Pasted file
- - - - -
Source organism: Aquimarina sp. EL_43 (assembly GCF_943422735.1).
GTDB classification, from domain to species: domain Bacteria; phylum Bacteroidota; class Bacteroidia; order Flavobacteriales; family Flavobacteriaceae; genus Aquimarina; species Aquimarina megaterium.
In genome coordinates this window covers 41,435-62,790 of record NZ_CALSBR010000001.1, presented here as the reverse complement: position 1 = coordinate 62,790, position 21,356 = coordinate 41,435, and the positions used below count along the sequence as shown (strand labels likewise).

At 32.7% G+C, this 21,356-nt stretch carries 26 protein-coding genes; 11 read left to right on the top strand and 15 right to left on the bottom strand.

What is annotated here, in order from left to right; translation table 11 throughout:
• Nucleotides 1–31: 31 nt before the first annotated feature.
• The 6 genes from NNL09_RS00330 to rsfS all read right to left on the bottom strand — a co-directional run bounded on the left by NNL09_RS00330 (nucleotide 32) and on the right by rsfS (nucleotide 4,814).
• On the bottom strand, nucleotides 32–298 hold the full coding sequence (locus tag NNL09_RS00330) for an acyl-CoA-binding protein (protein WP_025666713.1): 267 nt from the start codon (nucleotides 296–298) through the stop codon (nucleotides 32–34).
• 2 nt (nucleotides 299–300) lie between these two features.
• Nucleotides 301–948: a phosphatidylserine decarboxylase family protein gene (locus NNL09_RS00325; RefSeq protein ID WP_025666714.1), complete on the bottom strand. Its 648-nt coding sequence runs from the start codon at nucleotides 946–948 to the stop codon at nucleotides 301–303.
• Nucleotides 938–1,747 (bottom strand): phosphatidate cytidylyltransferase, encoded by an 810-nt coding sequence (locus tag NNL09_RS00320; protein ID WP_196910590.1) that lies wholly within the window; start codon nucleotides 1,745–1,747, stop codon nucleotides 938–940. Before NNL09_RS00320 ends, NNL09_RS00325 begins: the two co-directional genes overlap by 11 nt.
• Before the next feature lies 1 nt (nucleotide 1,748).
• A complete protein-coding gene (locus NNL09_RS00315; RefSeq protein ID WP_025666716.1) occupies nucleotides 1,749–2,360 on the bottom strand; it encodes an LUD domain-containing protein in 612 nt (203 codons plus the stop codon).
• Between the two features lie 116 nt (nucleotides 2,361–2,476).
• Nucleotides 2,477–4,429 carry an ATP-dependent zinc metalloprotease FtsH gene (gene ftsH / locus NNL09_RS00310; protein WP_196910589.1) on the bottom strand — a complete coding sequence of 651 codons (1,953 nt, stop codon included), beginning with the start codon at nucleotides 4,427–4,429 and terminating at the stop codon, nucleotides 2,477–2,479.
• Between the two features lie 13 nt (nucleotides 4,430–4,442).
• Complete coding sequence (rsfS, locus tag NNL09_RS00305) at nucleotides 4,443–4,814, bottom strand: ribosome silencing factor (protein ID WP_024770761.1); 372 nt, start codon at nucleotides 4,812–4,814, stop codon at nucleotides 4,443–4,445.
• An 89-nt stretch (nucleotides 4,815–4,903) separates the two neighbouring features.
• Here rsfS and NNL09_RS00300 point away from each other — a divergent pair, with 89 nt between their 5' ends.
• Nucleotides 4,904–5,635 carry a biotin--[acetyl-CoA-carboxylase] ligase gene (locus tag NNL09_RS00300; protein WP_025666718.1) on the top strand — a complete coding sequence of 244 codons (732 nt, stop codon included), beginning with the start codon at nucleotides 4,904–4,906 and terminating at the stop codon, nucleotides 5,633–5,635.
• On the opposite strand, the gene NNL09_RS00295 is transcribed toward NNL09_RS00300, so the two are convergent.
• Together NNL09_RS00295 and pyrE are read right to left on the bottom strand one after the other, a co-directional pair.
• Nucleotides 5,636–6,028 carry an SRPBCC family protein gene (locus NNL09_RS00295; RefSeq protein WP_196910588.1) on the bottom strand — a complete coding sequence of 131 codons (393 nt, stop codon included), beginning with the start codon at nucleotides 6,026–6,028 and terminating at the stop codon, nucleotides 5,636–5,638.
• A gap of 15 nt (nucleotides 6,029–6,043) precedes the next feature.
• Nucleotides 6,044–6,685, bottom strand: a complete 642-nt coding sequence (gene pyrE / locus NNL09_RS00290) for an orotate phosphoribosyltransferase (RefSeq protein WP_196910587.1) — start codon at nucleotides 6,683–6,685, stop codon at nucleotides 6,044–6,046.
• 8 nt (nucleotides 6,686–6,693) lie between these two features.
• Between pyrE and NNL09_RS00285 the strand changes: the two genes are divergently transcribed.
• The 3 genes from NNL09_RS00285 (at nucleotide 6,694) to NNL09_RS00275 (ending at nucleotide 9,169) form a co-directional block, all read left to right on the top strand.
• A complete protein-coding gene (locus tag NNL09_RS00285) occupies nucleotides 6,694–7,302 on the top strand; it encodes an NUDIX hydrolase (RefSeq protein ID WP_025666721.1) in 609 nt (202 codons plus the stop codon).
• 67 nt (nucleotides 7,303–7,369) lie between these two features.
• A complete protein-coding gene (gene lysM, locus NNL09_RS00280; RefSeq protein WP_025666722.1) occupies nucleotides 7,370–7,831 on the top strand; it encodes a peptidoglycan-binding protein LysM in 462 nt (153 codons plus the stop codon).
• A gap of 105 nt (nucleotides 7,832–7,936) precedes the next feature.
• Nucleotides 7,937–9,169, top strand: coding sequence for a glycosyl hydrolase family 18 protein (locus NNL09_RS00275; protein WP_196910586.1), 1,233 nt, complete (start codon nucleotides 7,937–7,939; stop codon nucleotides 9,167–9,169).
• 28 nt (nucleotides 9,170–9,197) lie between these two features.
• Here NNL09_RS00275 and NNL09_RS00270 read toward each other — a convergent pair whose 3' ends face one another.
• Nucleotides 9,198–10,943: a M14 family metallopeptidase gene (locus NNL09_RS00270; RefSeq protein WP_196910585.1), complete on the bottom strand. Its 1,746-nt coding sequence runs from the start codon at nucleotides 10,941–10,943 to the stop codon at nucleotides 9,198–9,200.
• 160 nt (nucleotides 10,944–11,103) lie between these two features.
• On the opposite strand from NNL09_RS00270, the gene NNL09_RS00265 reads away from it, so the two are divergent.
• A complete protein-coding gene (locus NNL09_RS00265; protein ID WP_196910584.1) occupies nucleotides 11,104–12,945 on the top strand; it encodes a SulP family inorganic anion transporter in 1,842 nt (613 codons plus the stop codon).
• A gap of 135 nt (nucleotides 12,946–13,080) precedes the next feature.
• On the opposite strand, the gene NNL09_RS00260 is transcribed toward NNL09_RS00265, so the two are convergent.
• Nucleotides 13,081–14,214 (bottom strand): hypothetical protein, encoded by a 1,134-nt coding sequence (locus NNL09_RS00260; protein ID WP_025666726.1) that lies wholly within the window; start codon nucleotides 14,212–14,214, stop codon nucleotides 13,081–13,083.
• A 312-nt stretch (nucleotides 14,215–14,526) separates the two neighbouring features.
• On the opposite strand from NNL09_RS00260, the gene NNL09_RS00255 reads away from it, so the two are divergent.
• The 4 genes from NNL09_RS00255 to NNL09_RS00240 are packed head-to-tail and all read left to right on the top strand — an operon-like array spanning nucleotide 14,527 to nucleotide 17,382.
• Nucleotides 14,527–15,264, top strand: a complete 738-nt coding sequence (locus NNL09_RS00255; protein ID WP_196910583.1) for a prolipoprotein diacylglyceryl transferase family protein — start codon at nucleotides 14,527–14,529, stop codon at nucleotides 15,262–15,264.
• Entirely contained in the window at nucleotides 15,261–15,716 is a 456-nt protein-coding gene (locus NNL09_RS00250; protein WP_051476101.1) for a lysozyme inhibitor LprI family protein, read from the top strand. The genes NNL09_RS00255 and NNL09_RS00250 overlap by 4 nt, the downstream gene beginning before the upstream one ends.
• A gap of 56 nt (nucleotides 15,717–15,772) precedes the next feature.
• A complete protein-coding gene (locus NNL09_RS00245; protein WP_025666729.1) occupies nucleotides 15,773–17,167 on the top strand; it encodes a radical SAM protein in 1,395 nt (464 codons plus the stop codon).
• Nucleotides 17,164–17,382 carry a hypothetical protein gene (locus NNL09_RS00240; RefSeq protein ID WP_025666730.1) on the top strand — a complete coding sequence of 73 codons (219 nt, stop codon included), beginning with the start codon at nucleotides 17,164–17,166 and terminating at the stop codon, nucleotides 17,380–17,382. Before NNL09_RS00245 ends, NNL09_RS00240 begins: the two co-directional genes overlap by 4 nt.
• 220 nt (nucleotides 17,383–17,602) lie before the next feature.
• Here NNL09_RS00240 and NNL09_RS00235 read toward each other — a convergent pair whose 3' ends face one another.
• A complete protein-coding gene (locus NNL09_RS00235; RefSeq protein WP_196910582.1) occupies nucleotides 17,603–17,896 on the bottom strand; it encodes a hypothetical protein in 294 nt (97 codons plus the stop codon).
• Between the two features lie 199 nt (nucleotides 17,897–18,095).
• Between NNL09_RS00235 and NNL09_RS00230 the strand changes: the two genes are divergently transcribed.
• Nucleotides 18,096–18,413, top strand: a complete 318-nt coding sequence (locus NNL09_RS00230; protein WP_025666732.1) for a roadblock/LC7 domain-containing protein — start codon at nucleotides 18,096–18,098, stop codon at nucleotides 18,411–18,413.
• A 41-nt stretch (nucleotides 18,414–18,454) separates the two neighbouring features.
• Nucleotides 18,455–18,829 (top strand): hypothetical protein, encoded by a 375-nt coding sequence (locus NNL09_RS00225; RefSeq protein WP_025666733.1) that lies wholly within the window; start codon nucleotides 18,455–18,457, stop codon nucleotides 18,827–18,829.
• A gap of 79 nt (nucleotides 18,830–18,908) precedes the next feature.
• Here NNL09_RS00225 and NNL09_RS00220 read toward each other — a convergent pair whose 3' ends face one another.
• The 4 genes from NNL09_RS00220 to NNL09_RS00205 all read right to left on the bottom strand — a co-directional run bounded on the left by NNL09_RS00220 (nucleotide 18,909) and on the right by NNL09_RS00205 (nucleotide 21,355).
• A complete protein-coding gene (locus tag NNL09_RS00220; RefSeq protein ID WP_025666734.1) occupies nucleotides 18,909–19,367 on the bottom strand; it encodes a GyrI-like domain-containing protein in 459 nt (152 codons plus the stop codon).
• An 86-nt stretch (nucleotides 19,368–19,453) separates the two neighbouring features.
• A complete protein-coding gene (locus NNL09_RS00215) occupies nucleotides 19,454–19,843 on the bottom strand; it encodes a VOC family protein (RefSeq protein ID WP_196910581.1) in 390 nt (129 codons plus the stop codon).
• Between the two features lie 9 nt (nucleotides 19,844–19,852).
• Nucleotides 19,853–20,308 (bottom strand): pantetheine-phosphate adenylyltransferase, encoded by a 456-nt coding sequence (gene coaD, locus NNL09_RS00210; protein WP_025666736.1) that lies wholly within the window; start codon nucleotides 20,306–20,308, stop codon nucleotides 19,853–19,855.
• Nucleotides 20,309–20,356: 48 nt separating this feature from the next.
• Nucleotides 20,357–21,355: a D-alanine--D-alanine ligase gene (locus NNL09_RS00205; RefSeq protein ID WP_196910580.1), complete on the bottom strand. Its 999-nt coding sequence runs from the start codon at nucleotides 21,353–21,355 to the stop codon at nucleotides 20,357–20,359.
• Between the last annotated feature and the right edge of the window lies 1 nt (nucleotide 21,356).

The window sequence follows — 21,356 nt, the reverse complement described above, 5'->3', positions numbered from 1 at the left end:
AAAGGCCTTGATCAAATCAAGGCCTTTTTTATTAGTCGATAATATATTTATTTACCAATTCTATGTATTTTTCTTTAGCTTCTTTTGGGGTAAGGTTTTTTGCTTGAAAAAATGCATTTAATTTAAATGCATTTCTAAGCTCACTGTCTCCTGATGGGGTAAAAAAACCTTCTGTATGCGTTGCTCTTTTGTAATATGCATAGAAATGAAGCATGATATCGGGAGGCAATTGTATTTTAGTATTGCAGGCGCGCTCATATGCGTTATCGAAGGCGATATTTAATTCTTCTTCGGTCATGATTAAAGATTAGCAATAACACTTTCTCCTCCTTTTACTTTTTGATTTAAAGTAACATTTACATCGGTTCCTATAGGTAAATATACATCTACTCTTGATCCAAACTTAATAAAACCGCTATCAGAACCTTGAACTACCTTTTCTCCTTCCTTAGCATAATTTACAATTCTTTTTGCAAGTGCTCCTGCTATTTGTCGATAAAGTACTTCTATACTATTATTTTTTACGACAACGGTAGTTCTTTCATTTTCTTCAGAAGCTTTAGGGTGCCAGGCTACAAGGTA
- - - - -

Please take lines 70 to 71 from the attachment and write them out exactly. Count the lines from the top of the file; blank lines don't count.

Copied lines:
The window sequence follows — 21,356 nt, the reverse complement described above, 5'->3', positions numbered from 1 at the left end:
AAAGGCCTTGATCAAATCAAGGCCTTTTTTATTAGTCGATAATATATTTATTTACCAATTCTATGTATTTTTCTTTAGCTTCTTTTGGGGTAAGGTTTTTTGCTTGAAAAAATGCATTTAATTTAAATGCATTTCTAAGCTCACTGTCTCCTGATGGGGTAAAAAAACCTTCTGTATGCGTTGCTCTTTTGTAATATGCATAGAAATGAAGCATGATATCGGGAGGCAATTGTATTTTAGTATTGCAGGCGCGCTCATATGCGTTATCGAAGGCGATATTTAATTCTTCTTCGGTCATGATTAAAGATTAGCAATAACACTTTCTCCTCCTTTTACTTTTTGATTTAAAGTAACATTTACATCGGTTCCTATAGGTAAATATACATCTACTCTTGATCCAAACTTAATAAAACCGCTATCAGAACCTTGAACTACCTTTTCTCCTTCCTTAGCATAATTTACAATTCTTTTTGCAAGTGCTCCTGCTATTTGTCGATAAAGTACTTCTATACTATTATTTTTTACGACAACGGTAGTTCTTTCATTTTCTTCAGAAGCTTTAGGGTGCCAGGCTACAAGGTA